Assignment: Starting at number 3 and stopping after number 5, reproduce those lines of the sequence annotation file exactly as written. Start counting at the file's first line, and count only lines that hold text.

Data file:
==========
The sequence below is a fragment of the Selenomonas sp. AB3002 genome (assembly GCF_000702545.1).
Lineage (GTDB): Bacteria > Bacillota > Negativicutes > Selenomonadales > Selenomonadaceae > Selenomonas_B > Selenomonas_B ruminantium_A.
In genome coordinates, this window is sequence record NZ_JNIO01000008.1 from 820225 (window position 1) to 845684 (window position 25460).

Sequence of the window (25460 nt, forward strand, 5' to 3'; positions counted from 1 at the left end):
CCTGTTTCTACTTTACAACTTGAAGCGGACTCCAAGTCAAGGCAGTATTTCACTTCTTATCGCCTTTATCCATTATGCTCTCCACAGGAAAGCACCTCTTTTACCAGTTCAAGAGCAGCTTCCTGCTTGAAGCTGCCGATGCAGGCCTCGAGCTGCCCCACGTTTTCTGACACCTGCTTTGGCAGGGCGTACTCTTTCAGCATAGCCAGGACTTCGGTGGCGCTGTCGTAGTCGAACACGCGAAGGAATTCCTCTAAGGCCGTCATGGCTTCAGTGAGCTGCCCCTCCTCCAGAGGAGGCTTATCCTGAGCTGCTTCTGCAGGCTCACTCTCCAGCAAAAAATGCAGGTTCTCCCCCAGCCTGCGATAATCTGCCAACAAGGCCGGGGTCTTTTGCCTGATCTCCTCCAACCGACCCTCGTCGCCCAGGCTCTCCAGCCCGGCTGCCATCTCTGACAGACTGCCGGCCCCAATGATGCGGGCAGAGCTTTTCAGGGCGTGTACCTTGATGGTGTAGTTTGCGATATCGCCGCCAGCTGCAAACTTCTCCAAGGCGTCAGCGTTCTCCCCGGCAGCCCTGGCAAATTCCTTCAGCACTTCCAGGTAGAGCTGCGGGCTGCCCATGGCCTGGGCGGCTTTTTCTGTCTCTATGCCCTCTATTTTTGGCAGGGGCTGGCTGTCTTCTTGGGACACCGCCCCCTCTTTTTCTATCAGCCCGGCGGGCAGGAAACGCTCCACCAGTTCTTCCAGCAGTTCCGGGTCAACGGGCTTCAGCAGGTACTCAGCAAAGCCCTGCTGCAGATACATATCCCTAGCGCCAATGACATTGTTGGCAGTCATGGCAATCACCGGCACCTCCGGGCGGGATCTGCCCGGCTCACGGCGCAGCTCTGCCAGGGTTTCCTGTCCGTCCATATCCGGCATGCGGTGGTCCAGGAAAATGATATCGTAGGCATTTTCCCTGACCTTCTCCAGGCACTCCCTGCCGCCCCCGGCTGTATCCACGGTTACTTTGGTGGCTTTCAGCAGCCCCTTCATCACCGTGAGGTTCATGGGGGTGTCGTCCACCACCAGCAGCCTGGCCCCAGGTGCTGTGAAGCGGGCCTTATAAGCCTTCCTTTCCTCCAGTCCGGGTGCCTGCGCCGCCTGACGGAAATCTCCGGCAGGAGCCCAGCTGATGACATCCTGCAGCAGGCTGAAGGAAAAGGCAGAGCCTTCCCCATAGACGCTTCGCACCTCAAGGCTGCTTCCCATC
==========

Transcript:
In genome coordinates, this window is sequence record NZ_JNIO01000008.1 from 820225 (window position 1) to 845684 (window position 25460).

Sequence of the window (25460 nt, forward strand, 5' to 3'; positions counted from 1 at the left end):
CCTGTTTCTACTTTACAACTTGAAGCGGACTCCAAGTCAAGGCAGTATTTCACTTCTTATCGCCTTTATCCATTATGCTCTCCACAGGAAAGCACCTCTTTTACCAGTTCAAGAGCAGCTTCCTGCTTGAAGCTGCCGATGCAGGCCTCGAGCTGCCCCACGTTTTCTGACACCTGCTTTGGCAGGGCGTACTCTTTCAGCATAGCCAGGACTTCGGTGGCGCTGTCGTAGTCGAACACGCGAAGGAATTCCTCTAAGGCCGTCATGGCTTCAGTGAGCTGCCCCTCCTCCAGAGGAGGCTTATCCTGAGCTGCTTCTGCAGGCTCACTCTCCAGCAAAAAATGCAGGTTCTCCCCCAGCCTGCGATAATCTGCCAACAAGGCCGGGGTCTTTTGCCTGATCTCCTCCAACCGACCCTCGTCGCCCAGGCTCTCCAGCCCGGCTGCCATCTCTGACAGACTGCCGGCCCCAATGATGCGGGCAGAGCTTTTCAGGGCGTGTACCTTGATGGTGTAGTTTGCGATATCGCCGCCAGCTGCAAACTTCTCCAAGGCGTCAGCGTTCTCCCCGGCAGCCCTGGCAAATTCCTTCAGCACTTCCAGGTAGAGCTGCGGGCTGCCCATGGCCTGGGCGGCTTTTTCTGTCTCTATGCCCTCTATTTTTGGCAGGGGCTGGCTGTCTTCTTGGGACACCGCCCCCTCTTTTTCTATCAGCCCGGCGGGCAGGAAACGCTCCACCAGTTCTTCCAGCAGTTCCGGGTCAACGGGCTTCAGCAGGTACTCAGCAAAGCCCTGCTGCAGATACATATCCCTAGCGCCAATGACATTGTTGGCAGTCATGGCAATCACCGGCACCTCCGGGCGGGATCTGCCCGGCTCACGGCGCAGCTCTGCCAGGGTTTCCTGTCCGTCCATATCCGGCATGCGGTGGTCCAGGAAAATGATATCGTAGGCATTTTCCCTGACCTTCTCCAGGCACTCCCTGCCGCCCCCGGCTGTATCCACGGTTACTTTGGTGGCTTTCAGCAGCCCCTTCATCACCGTGAGGTTCATGGGGGTGTCGTCCACCACCAGCAGCCTGGCCCCAGGTGCTGTGAAGCGGGCCTTATAAGCCTTCCTTTCCTCCAGTCCGGGTGCCTGCGCCGCCTGACGGAAATCTCCGGCAGGAGCCCAGCTGATGACATCCTGCAGCAGGCTGAAGGAAAAGGCAGAGCCTTCCCCATAGACGCTTCGCACCTCAAGGCTGCTTCCCATC